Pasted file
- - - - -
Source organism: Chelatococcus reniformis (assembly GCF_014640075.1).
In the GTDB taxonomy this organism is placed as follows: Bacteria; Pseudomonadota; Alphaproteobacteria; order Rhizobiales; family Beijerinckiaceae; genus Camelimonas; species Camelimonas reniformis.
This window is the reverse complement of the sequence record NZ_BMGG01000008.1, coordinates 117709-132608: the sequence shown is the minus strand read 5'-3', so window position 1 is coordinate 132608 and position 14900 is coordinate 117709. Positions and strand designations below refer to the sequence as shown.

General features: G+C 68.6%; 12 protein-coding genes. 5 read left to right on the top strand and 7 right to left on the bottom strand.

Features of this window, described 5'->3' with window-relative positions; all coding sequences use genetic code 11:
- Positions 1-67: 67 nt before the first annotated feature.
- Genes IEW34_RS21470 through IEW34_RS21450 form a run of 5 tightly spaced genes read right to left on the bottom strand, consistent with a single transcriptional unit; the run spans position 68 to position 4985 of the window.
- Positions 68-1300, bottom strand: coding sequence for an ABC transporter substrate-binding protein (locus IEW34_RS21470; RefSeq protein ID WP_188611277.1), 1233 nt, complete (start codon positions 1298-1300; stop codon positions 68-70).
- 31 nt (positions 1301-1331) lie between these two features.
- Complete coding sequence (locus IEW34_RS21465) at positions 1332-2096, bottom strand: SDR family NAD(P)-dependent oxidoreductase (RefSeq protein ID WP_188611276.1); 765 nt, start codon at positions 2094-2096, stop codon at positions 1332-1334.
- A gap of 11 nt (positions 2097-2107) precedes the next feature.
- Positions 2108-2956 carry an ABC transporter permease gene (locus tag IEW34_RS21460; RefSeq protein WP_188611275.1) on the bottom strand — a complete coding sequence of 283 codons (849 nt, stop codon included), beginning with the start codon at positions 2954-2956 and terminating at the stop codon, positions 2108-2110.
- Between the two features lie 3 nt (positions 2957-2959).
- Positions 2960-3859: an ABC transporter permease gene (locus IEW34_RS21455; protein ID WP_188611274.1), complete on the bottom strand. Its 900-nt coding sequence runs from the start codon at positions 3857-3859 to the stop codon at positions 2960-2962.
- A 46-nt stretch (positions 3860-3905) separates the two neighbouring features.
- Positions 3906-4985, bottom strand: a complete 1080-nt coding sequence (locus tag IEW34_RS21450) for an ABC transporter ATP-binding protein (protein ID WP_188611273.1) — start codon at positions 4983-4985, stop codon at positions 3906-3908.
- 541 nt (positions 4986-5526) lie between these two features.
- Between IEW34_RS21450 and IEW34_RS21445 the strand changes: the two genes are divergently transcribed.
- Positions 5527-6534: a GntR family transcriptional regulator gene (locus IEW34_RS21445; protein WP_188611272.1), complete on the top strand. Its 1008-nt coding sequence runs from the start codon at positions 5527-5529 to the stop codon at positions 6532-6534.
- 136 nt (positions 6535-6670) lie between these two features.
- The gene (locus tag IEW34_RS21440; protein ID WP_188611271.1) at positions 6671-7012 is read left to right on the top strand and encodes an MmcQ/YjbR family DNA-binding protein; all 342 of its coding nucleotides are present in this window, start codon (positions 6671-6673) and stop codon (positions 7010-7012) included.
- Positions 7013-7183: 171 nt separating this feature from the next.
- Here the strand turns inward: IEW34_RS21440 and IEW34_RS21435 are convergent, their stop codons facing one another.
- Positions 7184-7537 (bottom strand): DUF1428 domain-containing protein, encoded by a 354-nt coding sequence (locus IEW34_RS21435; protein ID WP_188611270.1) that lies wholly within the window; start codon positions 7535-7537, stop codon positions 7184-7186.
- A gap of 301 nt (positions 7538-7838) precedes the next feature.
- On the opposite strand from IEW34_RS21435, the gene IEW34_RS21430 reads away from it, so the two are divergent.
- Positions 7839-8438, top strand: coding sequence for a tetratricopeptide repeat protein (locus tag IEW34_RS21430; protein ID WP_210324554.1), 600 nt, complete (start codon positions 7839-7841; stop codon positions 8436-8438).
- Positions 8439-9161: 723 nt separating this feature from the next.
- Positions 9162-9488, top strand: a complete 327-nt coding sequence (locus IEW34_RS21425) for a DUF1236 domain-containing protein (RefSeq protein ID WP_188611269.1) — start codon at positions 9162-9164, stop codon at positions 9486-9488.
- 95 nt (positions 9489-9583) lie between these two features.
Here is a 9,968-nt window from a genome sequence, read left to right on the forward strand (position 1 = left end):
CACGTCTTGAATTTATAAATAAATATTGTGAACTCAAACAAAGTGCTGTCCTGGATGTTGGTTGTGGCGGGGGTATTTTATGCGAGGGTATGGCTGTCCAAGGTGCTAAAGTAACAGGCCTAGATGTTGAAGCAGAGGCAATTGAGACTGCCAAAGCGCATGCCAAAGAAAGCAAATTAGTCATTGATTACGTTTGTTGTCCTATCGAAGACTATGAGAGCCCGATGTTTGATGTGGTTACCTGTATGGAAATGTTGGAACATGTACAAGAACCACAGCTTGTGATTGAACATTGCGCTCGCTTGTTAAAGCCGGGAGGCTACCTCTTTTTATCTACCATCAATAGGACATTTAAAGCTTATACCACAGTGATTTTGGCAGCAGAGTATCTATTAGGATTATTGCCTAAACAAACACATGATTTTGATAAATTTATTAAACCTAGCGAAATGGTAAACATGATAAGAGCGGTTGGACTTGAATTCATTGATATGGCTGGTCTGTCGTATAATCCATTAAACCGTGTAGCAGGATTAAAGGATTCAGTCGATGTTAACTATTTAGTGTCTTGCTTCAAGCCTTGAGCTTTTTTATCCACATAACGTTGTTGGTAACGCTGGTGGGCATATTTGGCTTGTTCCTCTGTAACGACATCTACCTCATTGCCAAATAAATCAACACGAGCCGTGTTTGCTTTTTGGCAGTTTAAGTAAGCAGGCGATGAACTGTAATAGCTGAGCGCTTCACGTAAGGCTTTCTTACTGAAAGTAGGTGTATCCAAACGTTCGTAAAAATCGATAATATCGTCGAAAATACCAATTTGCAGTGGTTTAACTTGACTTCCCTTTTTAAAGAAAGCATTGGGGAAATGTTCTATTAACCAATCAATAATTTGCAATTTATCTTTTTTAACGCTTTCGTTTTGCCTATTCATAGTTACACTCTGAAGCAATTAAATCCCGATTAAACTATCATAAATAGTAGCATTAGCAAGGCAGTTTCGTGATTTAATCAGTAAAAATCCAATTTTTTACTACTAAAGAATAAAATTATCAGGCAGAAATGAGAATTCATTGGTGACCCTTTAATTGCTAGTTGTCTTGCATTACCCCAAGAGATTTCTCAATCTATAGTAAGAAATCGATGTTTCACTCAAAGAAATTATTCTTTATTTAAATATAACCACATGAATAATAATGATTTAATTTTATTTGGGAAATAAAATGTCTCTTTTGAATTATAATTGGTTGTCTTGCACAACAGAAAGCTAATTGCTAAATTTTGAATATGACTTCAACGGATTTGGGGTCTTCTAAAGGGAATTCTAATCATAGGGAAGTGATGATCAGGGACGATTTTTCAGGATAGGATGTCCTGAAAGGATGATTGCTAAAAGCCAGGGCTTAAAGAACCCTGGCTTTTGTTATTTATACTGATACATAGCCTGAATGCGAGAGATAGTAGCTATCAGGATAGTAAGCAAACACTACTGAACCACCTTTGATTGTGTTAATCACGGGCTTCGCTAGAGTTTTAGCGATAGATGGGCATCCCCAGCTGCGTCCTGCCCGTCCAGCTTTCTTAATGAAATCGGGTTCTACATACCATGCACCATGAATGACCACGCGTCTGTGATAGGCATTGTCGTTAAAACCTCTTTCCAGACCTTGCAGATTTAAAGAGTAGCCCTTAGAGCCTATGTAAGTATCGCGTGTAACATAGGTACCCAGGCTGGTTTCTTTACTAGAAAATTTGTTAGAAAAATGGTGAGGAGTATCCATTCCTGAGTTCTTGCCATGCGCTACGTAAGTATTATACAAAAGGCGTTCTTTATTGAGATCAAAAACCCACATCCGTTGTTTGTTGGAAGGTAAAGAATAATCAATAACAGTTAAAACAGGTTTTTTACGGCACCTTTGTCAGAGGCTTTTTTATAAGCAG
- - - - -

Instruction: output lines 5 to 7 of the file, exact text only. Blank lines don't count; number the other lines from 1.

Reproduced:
Features of this window, described 5'->3' with window-relative positions; all coding sequences use genetic code 11:
- Positions 1-67: 67 nt before the first annotated feature.
- Genes IEW34_RS21470 through IEW34_RS21450 form a run of 5 tightly spaced genes read right to left on the bottom strand, consistent with a single transcriptional unit; the run spans position 68 to position 4985 of the window.